It disconcerts her to find that Paris has become
somehow Floridian, all humidity and pink stucco and cellulite rippling under the hems of shorts. It is ten degrees warmer than it should be, much brighter and louder than the Paris that lives in her memory. She had always thought this would be the place to be during the climate wars that she sees looming in the future. A city of water, surrounded by fields, temperate and contained. But maybe there is no place to be; maybe all places on a hotter planet will be equally bad, desert and hunger everywhere, even here. The mother takes her boys to do touristy things in the searing afternoons, puppet shows and Eiffel Towers and museums and picturesque early dinners on the Seine. They speak for five minutes a day with her husband over Skype, but he doesn't really have time; August is when he works eighteen hours a day, and the boys sense his impatience and become resentful and less and less willing to come to the computer to chat. When she speaks to adults, it is only to order things, her French going gluey in her head.

At night the boys sleep ten hours in the same cramped room with her. The mother, in order to have some time alone, drinks wine and watches French sitcoms on her computer with earphones. She really should be rereading Guy, or taking his biographers into the bathtub, elegant Francis Steegmuller, lascivious Henri Troyat, but she's too tired; she'll get started tomorrow. Every evening she tells herself that the next day they will go to visit Dr. Esprit Blanche's asylum, where Guy died at forty-two years old of tertiary syphilis. A century before it was a
madhouse, it had been the Palais de Lamballe; the Princesse de Lamballe was Marie Antoinette's dearest friend, and when the revolutionaries came for the princess, they raped her, lopped off her head, and paraded it on a spike before the queen's window. When Guy was in his final throes of insanity, believing that there were precious jewels in his urine and that he was the son of God, the headless princess came through the walls to visit him.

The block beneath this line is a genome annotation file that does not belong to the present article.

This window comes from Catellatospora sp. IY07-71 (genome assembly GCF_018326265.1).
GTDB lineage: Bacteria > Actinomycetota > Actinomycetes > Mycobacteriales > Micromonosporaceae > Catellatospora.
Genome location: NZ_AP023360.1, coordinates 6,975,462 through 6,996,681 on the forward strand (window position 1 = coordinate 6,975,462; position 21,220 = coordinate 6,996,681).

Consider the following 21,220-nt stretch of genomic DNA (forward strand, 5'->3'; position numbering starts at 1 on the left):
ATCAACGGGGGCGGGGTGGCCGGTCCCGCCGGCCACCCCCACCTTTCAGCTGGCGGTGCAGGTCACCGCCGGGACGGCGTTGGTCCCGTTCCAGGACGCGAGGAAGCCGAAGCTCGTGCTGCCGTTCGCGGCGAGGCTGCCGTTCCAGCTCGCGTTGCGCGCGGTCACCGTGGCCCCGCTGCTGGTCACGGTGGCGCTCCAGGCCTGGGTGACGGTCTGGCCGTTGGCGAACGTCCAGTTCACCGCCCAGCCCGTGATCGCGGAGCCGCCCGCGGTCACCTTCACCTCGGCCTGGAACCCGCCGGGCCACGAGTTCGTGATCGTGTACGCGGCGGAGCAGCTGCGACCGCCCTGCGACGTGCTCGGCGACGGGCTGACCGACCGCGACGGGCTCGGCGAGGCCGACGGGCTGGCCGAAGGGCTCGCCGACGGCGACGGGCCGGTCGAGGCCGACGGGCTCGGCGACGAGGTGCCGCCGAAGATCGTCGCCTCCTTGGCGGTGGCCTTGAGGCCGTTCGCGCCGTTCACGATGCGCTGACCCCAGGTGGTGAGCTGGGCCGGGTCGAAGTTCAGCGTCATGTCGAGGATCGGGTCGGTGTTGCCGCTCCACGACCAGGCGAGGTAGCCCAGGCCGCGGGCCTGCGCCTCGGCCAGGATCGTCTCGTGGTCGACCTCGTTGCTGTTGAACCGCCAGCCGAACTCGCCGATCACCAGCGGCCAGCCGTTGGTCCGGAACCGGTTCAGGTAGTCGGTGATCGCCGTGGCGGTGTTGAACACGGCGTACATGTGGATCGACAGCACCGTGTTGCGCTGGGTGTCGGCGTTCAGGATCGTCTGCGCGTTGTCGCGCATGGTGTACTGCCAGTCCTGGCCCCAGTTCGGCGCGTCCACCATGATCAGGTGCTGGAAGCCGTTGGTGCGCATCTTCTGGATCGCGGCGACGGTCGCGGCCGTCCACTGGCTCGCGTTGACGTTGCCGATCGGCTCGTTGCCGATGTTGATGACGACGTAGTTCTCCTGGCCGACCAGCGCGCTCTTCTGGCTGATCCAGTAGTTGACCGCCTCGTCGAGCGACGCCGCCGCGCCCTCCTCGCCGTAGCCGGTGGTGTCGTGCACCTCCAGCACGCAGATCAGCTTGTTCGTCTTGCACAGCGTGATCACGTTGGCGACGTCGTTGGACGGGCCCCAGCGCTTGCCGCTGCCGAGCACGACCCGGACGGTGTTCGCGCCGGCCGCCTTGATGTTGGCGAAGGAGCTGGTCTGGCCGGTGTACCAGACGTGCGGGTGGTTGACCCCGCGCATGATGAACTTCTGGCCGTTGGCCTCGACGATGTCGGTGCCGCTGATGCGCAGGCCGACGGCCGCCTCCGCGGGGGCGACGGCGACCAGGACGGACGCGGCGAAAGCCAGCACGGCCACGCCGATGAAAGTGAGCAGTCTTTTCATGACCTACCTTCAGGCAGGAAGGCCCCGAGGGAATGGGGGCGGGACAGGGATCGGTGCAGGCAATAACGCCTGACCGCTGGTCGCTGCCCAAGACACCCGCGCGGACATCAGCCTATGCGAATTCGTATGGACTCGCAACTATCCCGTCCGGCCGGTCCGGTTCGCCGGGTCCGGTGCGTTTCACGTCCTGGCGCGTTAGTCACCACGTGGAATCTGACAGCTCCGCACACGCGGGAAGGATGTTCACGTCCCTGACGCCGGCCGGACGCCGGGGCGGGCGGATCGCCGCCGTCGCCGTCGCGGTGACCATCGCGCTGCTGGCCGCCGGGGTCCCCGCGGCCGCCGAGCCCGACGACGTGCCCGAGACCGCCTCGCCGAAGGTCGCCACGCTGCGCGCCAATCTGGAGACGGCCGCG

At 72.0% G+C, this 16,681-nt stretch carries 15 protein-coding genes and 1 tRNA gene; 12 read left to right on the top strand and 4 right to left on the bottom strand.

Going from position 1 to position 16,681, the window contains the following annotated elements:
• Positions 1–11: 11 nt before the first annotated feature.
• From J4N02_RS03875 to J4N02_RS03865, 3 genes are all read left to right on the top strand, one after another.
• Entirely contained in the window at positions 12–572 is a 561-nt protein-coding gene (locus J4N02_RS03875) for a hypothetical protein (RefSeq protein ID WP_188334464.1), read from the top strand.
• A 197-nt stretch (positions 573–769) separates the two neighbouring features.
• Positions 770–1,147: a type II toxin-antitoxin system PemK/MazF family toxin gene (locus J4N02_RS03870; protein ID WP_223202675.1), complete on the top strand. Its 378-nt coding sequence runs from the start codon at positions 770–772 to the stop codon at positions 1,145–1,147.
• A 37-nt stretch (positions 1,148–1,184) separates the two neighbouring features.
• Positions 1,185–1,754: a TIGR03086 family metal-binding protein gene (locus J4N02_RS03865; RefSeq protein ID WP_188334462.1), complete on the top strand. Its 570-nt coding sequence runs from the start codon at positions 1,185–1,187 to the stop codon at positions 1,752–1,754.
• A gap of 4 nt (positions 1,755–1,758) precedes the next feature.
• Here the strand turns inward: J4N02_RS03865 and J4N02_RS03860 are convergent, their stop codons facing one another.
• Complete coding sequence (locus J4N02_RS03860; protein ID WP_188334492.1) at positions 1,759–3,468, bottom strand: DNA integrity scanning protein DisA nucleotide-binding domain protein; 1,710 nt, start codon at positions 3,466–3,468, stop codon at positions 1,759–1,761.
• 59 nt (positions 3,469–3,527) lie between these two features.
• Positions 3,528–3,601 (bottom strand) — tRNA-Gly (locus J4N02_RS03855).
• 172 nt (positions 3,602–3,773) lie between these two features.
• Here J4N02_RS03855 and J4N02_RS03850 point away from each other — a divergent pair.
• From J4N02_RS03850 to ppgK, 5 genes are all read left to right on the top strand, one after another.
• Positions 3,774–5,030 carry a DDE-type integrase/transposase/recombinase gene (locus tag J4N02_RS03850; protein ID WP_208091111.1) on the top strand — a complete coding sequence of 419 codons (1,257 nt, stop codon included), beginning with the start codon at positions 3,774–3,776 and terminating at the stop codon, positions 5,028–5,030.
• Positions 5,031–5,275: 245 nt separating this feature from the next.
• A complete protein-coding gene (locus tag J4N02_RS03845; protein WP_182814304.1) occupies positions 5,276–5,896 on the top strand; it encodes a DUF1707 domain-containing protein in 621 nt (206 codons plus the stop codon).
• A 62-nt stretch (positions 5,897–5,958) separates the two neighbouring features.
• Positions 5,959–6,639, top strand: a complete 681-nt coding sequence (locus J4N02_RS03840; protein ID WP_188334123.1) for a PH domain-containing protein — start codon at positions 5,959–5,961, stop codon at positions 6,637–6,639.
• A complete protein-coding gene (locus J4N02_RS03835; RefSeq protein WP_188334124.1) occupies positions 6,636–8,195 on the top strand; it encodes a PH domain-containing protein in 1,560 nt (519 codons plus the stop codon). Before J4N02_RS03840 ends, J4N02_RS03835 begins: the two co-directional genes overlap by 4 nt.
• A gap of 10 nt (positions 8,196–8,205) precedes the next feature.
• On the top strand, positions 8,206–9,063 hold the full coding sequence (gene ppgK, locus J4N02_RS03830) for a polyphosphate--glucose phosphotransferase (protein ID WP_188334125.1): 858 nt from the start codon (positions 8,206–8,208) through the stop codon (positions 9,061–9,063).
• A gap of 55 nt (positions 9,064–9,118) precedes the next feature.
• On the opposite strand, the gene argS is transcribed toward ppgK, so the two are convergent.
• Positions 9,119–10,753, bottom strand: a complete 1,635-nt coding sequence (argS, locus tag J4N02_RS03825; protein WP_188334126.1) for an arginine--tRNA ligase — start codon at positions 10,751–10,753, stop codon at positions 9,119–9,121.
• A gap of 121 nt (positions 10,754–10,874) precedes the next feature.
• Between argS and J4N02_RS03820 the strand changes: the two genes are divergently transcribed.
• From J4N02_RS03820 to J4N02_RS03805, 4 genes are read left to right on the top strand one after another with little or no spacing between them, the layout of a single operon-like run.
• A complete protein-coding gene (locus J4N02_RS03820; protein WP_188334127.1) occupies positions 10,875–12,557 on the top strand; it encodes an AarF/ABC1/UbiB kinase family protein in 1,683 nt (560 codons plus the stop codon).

Yet day after day, the mother doesn't go to Guy's last home: there would have been so much to explain to her children, what syphilis is, what insanity is, what revolutions are. Instead, every day, she wakes foggily with the boys at dawn, starving for
pain au chocolat
and coffee and fruit, and gets sucked into their life of playgrounds and joy. At last, before she can see where Guy ended his days, she runs out of time.


On the seventh day, they get up very early and take a train to Rouen, where, at the station, they rent a Mercedes for the drive west to the Alabaster Coast, in Normandy, where Maupassant was born and where he returned again and again. His mother, Laure, was from the area, a woman who gave her two sons their love of books, who went on walking tours in Europe alone as a younger woman, who dared to divorce back when divorce was not done, but who ended up a neurasthenic, sad
and alone, both sons dead of syphilis, trying to strangle herself with her own long hair.

The mother drives, feeling fat and wasteful and American in the Mercedes. She has never understood the purpose of luxury cars, but she couldn't drive a stick shift on the tight cliffside roads or she would stall the car and kill them all.

The trip should take an hour, but they get lost in the twisty tiny villages, and the four-year-old pukes on Whoopie Pie, then falls asleep; and the six-year-old cries quietly to himself when she yells at him to stop whining about the smell, and she has to crack the window to settle her own stomach, and then drizzle whips incessantly into her eyes, and she pauses in Fécamp to ask directions of a man who pretends not to understand her French when she knows, irritatedly, that her French is, in fact, quite good. She is shaking when at last they swing down a steep hillside into Yport.

It is a fishing village, all silex and brick and stone streets and hills. There is a small curve of beach covered in fist-sized stones, bracketed by extreme cliffs that are disappointingly not white but creamy beige limestone with horizontal veins of gray flint. The air here, she thinks, has some kind of fizz to it, something thrilling, which makes you feel drunk, makes you want to dance and do wild things as soon as you arrive, as though you've just drunk a bottle of champagne. She's pleased with
herself until she recognizes her thought as a paraphrase from Guy's best story, “Boule de Suif.” She parks in the lot at the casino to await a man named Jean-Paul, who is supposed to show them to the house at three. She feels heavy when she sees on the clock that it is only eleven.

We're here! she says.

We're where? the older boy says. They look together through the windshield at the empty gray beach, the gray ocean, the gray sky overhead.

Nowhere, he says darkly.